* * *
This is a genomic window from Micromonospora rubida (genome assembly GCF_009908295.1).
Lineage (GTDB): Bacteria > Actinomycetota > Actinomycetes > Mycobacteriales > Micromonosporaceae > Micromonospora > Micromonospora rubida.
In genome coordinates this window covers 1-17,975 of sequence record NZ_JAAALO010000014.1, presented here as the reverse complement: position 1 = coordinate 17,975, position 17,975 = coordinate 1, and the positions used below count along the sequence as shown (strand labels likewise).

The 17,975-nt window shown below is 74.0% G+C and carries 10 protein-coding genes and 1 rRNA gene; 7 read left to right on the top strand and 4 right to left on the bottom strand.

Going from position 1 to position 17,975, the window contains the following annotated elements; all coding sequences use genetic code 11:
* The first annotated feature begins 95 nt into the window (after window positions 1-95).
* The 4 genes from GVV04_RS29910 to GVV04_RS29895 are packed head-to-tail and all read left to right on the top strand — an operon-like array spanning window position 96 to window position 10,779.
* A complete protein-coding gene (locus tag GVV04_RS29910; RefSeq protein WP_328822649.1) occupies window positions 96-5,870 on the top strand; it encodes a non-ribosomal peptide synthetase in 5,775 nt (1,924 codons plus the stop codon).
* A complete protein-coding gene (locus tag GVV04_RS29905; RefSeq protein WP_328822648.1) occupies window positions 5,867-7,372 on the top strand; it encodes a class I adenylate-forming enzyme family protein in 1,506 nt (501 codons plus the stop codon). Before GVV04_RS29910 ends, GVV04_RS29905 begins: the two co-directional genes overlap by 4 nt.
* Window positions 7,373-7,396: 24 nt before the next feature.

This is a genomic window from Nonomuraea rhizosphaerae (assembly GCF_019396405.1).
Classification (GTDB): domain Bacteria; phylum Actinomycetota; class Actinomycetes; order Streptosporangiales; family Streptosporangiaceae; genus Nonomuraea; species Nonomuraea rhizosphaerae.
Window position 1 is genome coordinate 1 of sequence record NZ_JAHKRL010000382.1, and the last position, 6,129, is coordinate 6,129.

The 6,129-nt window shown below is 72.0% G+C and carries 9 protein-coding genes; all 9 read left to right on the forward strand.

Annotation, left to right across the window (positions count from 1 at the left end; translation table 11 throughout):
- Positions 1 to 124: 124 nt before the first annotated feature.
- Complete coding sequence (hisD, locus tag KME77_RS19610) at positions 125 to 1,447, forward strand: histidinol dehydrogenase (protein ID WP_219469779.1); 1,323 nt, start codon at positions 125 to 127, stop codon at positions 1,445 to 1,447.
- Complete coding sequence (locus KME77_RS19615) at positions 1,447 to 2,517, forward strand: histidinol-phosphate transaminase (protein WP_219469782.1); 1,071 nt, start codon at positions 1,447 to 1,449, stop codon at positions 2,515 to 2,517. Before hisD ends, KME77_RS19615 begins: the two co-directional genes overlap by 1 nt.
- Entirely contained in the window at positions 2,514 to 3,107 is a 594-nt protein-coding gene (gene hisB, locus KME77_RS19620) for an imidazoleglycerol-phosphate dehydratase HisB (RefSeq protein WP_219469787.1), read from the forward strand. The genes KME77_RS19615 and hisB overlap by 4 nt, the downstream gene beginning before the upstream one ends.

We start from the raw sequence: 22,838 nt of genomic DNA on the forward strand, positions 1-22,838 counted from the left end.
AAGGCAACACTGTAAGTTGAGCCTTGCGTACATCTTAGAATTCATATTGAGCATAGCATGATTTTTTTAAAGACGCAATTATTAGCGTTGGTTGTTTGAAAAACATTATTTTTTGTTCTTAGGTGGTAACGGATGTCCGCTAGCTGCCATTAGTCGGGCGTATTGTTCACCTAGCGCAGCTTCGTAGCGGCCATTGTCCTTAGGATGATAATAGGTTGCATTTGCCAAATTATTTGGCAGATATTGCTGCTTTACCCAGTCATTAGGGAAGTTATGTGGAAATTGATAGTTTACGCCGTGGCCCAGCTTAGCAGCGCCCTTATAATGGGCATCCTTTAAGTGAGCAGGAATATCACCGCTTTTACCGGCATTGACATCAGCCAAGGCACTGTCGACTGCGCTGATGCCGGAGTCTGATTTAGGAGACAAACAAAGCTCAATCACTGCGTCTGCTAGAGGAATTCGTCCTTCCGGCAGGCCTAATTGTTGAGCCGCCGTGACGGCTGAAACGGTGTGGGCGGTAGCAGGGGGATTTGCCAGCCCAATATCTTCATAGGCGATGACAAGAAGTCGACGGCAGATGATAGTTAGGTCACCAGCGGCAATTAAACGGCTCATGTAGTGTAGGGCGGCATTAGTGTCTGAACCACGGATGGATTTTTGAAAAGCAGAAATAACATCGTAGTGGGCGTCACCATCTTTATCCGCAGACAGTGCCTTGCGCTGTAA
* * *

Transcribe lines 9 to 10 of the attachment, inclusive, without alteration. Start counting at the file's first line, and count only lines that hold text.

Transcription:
* A complete protein-coding gene (locus tag GVV04_RS29905; RefSeq protein WP_328822648.1) occupies window positions 5,867-7,372 on the top strand; it encodes a class I adenylate-forming enzyme family protein in 1,506 nt (501 codons plus the stop codon). Before GVV04_RS29910 ends, GVV04_RS29905 begins: the two co-directional genes overlap by 4 nt.
* Window positions 7,373-7,396: 24 nt before the next feature.